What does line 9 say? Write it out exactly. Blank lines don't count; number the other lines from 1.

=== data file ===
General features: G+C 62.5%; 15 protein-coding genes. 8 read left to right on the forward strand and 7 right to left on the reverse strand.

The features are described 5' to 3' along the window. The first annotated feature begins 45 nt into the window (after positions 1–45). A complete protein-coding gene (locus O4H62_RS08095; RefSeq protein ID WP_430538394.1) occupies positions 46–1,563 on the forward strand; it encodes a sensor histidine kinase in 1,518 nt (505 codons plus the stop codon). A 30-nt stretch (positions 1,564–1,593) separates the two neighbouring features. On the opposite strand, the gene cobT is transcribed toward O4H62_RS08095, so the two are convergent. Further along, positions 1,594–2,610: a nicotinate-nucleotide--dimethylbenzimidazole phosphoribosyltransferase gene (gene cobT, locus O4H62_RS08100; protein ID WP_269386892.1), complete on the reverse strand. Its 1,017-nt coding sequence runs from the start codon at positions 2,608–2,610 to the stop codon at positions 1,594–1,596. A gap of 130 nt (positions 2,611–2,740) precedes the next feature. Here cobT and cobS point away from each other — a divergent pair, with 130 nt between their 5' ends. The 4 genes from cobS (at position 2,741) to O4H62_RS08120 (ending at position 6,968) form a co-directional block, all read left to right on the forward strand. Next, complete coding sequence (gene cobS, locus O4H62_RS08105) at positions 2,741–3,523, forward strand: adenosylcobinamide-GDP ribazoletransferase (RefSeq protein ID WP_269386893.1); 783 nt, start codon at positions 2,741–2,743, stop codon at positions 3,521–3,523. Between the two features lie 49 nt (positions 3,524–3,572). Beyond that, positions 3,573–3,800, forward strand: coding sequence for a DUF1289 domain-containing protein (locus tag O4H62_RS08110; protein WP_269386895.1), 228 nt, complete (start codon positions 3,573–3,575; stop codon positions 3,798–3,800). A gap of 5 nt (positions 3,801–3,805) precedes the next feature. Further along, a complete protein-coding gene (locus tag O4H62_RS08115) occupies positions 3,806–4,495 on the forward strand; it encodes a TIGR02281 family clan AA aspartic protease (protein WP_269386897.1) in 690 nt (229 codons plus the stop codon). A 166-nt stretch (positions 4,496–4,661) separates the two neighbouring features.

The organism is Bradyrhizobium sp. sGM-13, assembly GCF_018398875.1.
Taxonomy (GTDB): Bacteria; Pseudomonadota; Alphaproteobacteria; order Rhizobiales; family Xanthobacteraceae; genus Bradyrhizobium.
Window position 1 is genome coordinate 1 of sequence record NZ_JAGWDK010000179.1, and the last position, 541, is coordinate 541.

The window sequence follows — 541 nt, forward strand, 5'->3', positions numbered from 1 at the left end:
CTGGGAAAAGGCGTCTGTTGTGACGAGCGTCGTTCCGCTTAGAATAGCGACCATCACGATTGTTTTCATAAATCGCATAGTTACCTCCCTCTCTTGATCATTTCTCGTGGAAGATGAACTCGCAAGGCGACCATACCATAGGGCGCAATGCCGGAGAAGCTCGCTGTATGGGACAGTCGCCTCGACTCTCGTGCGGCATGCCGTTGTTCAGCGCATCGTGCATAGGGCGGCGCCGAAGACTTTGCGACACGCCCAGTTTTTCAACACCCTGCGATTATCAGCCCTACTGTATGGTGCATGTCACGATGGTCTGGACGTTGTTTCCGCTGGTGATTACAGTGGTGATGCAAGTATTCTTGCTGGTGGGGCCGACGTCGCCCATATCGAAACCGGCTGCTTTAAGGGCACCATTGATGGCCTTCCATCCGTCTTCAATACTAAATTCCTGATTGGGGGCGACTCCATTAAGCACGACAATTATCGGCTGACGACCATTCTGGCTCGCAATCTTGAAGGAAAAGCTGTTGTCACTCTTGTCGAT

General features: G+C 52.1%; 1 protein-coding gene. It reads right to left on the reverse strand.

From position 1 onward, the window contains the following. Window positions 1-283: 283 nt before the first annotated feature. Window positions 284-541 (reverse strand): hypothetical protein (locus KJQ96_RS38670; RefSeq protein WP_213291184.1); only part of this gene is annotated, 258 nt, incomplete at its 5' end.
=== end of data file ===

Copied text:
From position 1 onward, the window contains the following. Window positions 1-283: 283 nt before the first annotated feature. Window positions 284-541 (reverse strand): hypothetical protein (locus KJQ96_RS38670; RefSeq protein WP_213291184.1); only part of this gene is annotated, 258 nt, incomplete at its 5' end.